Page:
Nothing can be more frustrating than the inability to get a good night’s sleep. Insomnia affects a large proportion of the world population and sleep disorders are on the rise. Did you know, for example, that compared to 100 years ago, on average people sleep 20% less than they used to? Or that most people lose sleep due to stress and anxiety more than to any other physiological cause? Sleep deprivation can lead to obesity, depression and a host of other ailments, but fortunately, there are several yoga poses that can prepare you for sound sleep, night after night.
Yoga postures increases serotonin and melatonin, important regulators of our circadian rhythms, and our sleep cycles. They also help us blow off the mental stress that accumulates through the day and tends to get really loud when we try to sleep at night. If you’ve ever tried to lie down to sleep only to be met with a crazy list of things you need to do, or concerns you have been mulling over, then yoga should be a welcome way to reduce this mental noise so you can sleep.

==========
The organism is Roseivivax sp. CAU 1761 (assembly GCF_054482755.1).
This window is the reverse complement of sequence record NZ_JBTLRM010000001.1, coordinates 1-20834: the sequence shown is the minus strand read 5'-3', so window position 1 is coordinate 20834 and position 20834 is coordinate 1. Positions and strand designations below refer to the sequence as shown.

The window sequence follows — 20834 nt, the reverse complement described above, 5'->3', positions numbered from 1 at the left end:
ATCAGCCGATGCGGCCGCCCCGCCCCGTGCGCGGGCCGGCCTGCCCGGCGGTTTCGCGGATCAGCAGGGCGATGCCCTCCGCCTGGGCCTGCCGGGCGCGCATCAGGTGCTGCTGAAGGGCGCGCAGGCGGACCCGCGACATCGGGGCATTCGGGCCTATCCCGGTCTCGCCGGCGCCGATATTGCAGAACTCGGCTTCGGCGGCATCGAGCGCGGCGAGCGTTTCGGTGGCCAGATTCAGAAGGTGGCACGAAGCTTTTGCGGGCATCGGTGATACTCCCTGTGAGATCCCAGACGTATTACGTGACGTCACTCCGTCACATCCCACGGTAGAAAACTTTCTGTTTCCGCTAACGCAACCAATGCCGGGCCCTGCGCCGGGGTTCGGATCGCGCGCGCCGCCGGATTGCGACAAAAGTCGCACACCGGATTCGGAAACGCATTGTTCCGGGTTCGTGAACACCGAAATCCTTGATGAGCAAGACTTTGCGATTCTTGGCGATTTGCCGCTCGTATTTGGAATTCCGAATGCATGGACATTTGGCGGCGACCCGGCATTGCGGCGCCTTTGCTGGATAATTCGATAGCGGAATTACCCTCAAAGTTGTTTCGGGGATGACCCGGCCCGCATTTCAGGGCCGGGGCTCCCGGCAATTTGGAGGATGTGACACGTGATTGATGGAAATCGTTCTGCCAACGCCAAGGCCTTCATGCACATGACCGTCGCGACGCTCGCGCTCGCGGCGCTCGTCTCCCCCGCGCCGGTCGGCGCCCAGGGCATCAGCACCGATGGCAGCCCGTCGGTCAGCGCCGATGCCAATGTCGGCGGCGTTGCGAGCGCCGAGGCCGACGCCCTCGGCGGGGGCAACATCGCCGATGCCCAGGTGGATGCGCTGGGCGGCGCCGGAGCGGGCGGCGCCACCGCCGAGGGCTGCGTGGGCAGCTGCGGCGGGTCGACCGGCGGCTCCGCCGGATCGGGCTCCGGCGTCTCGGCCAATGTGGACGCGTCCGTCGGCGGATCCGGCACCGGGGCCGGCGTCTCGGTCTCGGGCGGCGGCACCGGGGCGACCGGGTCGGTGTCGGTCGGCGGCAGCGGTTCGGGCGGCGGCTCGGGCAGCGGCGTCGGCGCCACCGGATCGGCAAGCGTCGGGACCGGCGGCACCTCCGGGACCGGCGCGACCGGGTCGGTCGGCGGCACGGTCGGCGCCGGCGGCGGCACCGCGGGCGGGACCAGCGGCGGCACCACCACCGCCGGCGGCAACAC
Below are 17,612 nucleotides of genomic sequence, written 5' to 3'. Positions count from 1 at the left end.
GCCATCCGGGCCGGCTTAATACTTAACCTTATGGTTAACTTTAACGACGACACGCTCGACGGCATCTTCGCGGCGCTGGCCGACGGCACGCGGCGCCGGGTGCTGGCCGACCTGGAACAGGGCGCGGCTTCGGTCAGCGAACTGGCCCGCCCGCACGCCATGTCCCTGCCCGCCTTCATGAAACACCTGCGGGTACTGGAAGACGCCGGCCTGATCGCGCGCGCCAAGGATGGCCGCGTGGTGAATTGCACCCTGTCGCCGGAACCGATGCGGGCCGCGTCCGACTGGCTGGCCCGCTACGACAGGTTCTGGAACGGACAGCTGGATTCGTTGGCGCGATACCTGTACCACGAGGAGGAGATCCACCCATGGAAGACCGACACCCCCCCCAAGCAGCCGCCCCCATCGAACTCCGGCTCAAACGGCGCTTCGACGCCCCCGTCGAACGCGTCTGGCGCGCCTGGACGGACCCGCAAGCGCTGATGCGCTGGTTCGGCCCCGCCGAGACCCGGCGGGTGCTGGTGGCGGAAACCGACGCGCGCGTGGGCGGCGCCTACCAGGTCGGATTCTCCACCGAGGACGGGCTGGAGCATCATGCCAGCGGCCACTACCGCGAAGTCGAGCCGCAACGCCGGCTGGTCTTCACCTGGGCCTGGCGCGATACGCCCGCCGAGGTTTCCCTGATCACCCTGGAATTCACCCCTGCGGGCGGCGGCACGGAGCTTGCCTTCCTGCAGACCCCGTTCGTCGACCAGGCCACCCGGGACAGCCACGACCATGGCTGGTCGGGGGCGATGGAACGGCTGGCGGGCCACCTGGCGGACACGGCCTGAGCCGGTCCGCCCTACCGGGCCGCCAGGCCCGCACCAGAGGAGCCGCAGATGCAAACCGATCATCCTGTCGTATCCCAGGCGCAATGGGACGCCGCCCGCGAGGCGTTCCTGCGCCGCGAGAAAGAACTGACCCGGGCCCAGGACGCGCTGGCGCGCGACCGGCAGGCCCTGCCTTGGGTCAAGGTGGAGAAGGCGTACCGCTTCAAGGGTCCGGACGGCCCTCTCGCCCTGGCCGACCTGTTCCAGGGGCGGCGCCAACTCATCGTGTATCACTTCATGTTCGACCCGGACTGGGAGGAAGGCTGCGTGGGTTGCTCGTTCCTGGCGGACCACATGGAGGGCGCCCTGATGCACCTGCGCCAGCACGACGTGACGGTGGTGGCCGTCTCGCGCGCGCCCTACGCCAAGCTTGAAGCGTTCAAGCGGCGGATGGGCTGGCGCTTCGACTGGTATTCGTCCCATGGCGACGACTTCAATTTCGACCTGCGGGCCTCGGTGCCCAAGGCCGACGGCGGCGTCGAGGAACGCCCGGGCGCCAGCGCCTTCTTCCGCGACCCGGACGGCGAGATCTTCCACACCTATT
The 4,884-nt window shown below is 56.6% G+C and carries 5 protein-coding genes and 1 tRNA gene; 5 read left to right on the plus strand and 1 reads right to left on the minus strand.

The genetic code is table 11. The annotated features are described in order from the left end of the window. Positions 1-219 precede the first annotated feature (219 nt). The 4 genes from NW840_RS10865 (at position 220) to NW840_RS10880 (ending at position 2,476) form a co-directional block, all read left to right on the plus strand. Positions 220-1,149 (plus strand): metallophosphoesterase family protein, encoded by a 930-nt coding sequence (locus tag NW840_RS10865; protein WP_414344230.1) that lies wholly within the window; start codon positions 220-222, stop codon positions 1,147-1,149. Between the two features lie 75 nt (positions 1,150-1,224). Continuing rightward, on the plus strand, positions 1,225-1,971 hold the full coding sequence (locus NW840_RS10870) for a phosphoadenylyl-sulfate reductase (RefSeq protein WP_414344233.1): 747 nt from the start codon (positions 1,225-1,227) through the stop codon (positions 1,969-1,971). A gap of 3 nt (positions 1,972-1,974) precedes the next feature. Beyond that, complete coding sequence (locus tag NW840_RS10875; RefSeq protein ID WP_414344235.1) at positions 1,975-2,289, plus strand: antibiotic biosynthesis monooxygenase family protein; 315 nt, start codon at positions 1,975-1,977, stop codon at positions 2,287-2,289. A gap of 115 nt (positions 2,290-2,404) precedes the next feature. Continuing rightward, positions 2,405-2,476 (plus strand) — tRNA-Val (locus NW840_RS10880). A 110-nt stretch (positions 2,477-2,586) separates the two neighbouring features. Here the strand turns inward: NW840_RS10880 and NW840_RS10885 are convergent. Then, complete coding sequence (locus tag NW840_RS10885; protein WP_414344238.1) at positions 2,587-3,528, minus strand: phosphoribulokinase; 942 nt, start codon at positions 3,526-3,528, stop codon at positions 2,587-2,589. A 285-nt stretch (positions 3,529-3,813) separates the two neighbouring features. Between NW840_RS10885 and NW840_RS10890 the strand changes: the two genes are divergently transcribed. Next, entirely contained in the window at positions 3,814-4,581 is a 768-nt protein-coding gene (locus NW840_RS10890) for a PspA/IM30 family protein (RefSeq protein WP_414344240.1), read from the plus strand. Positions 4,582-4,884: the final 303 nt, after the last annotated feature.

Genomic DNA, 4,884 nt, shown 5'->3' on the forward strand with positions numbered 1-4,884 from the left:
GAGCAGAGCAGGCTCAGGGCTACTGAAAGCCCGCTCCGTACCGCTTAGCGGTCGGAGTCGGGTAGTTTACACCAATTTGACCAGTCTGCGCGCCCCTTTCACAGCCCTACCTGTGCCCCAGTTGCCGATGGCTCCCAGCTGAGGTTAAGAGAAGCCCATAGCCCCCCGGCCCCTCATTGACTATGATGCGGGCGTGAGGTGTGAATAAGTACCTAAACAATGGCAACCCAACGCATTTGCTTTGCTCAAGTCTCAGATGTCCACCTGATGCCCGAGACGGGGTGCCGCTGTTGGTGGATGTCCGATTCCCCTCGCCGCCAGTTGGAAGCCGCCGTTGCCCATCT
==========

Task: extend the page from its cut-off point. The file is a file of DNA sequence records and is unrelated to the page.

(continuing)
Start By Doing Them All
That’s right. Don’t just practice the sleep-inducing yoga poses, practice a full set of postures in a class or with a video at home and allow your mind to stay focused on sensations in the body that arise while you practice. Practice conscious breathing and try to stay present even when your mind is extra busy. Training the mind to focus on the practice will also train it to chill out enough for you to fall asleep at night. Yoga, in general, also changes the hormonal balance in the body as well as resets several important nervous system set-points that allow you to relax deeply.
End Your Practice With The Magic Four
Yoga has over 1000 different poses you can attempt, but there are four great ones for putting you to sleep. No matter what preceded your practice, try ending with Plow (Halasana), Shoulderstand (Sarvangasana), Legs Up the Wall (Viparita Kalani) and Corpse Pose (Shavasana). These poses all send blood flow to the brain, activate the parasympathetic nervous system and calm the sympathetic nervous system, thus reducing the fight or flight tendency, and prepare the mind and body for sleep. You can also practice them when you just need a calm mind, and more focused attention. (Please note that Sarvangasana is usually followed by Matsyasena or Fish pose to insure that the cervical spine is stretched sufficiently in both directions.)
Have you tried specific yoga postures to help you overcome insomnia? Please share them with us below: